One of the world’s biggest arms manufacturers, BAE Systems, has been announced as the primary sponsor of Pride in Surrey.
Pride in Surrey announced on Friday (February 1) that the controversial defence, aerospace and electronics company—which is often criticised for its role in the global arms trade—be the lead sponsor of the inaugural 2019 Pride event.
A spokesperson for Pride in Surrey acknowledged the decision would be “controversial,” but added: “We’d say it’s fab to see them wanting to make a difference, break down industry stereotypes and build for a more diverse and inclusive community.”
BAE Systems ‘proud’ to sponsor Pride in Surrey
The Pride parade will take place on August 10 in Woking.
In a statement, Pride in Surrey organiser Stephen Ireland praised the company for “engaging very early on and demonstrating they wish to make a step change in diversity and inclusion.”
Theresa Palmer of BAE Systems Applied Intelligence added: “BAE Systems is extremely proud to be headline sponsor for the first ever Pride in Surrey.
“We feel strongly that visible support of such openly inclusive events is key to driving the type of diverse workplace we are striving for.
“We acknowledge that we are a large, global presence but what many people may not know is that the Applied Intelligence division is headquartered right here in Surrey.
“That makes this particular event even more personal for us as it represents our neighbours and as a local employer we want to make clear to our community that they have a welcoming, supportive business on their doorstep. “
Queer activists slam ‘toxic display of weapons over people’
However, the move is bound to provoke anger from queer activists.
Activists from campaign group No Pride in War told PinkNews: “It is very disappointing, but similarly unsurprising, to hear that BAE systems will be the lead sponsor of yet another formal Pride event in the United Kingdom.
“It is necessary to continually resist against this reality, as it perpetuates an unending and problematic conflation of sexual orientation and gender identity to the militaristic campaigns employed by the UK forces in the actualisation of their colonial ambitions overseas.”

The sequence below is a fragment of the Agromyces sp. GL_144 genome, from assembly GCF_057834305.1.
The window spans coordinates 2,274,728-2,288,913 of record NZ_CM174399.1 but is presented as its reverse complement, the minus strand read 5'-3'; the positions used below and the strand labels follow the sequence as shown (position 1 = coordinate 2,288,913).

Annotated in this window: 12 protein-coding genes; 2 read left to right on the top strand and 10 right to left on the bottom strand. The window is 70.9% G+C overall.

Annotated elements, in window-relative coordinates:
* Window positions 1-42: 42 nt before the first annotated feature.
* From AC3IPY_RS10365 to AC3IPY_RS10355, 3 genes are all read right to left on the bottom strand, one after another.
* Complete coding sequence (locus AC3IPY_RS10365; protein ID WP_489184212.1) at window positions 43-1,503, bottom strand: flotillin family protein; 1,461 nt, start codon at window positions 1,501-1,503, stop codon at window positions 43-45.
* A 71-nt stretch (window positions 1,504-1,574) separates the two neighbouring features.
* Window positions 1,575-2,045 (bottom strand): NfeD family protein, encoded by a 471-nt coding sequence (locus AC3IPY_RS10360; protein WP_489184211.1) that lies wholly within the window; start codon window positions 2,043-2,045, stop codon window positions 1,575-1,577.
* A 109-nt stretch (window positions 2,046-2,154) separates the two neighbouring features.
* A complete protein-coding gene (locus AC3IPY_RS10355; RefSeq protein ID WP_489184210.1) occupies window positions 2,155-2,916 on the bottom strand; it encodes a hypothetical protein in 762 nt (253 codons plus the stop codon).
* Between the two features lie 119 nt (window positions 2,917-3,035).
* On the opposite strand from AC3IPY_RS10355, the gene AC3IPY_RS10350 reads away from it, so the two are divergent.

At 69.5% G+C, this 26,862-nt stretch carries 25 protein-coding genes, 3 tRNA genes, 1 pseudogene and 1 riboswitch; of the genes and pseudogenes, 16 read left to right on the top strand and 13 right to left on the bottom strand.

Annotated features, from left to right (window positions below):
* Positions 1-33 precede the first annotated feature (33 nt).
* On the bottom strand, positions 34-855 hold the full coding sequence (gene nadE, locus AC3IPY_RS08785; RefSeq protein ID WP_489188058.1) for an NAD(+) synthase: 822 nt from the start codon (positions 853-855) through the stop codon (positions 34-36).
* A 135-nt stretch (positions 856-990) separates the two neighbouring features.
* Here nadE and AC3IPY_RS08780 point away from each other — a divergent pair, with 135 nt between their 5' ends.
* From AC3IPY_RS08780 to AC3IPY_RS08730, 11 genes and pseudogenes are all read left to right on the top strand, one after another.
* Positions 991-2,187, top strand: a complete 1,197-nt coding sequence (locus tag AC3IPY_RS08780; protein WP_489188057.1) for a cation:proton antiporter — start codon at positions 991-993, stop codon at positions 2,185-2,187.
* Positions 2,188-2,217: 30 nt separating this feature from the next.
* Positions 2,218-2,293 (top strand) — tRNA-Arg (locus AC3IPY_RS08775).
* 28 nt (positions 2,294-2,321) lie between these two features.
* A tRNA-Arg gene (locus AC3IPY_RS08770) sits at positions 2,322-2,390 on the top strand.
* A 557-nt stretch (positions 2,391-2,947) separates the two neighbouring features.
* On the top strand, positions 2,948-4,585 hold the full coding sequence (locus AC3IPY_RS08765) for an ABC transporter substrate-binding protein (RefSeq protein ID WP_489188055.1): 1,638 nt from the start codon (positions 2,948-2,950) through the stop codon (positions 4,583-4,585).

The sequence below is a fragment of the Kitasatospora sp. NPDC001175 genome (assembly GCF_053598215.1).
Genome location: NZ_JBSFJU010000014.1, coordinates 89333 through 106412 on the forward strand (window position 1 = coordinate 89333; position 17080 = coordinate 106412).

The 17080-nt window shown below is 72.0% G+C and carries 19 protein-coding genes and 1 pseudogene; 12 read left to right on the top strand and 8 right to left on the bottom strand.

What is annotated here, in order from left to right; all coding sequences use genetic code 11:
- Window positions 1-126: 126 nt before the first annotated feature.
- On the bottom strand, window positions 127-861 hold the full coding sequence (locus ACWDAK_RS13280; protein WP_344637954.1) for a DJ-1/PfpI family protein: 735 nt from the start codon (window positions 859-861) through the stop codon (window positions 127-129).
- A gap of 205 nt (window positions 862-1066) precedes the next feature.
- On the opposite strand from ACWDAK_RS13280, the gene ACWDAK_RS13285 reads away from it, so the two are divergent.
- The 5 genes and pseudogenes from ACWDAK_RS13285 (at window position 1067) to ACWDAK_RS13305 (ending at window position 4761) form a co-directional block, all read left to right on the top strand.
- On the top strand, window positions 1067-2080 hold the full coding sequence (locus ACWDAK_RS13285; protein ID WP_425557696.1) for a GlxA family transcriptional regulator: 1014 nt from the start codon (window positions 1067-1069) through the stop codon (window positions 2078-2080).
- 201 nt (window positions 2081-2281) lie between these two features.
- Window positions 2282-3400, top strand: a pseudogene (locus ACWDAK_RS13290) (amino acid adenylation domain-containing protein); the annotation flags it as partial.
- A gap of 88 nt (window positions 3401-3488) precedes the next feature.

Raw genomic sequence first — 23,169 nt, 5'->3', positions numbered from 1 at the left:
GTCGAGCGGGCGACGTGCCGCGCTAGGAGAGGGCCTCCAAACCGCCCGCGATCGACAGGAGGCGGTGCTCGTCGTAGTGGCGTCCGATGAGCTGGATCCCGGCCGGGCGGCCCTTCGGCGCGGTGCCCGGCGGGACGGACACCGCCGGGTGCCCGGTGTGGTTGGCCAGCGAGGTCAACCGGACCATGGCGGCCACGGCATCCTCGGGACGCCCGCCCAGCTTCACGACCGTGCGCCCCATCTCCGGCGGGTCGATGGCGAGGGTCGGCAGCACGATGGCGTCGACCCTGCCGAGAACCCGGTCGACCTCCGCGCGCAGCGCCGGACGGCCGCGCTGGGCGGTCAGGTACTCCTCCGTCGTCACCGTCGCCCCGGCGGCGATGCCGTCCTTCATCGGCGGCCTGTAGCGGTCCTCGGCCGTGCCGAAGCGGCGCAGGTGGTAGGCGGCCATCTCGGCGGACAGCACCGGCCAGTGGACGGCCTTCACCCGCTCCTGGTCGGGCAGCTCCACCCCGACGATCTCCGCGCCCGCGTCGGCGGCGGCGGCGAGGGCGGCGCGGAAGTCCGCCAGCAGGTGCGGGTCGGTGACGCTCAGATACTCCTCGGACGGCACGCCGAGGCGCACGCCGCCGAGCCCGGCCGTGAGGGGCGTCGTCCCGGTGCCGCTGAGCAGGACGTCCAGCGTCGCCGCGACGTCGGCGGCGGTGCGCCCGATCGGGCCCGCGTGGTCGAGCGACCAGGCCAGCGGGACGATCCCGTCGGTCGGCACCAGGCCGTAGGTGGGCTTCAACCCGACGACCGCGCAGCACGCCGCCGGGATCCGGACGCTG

The group, which was formed in 2016 to protest the inclusion of the Red Arrows in the Pride in London parade, added: “We now have a decisive motive to organise as queers and rally against this toxic display of prioritising weapons over people.”
In 2018, BAE Systems chair Sir Roger Carr said the it was not the company’s job to advocate for LGBT+ inclusion in countries like Saudi Arabia, where homosexuality is illegal.
Speaking at The Economist‘s Pride and Prejudice event, Carr said: “This is a personal view, but I don’t think we should stand up as advocates against political regimes.”
He continued: “What we should do is run our businesses in the most appropriate, fair and positive way to demonstrate the behaviours we are doing is the best way of doing business, and therefore influence views and feelings in the countries.
“I don’t think it’s our job to stand up as pressure groups against countries and their laws. We are there to influence but not to campaign.”
Carr added that BAE has worked to improve gender and LGBT diversity in employment in recent years.
He said: “It is not about PR, if it’s about PR people quickly see the lack of authenticity.
“I think you lead believing the case you’re making, using the platform you have, still needing to persuade, still making the arguments, and still doing the analytical work before you start the message as to the nature of the audience.
“Most importantly, it is to be a consistent advocate of something that is good for business, appropriate for human beings, and recognises that diversity is a healthy thing to have in a business, not a strange thing to have.”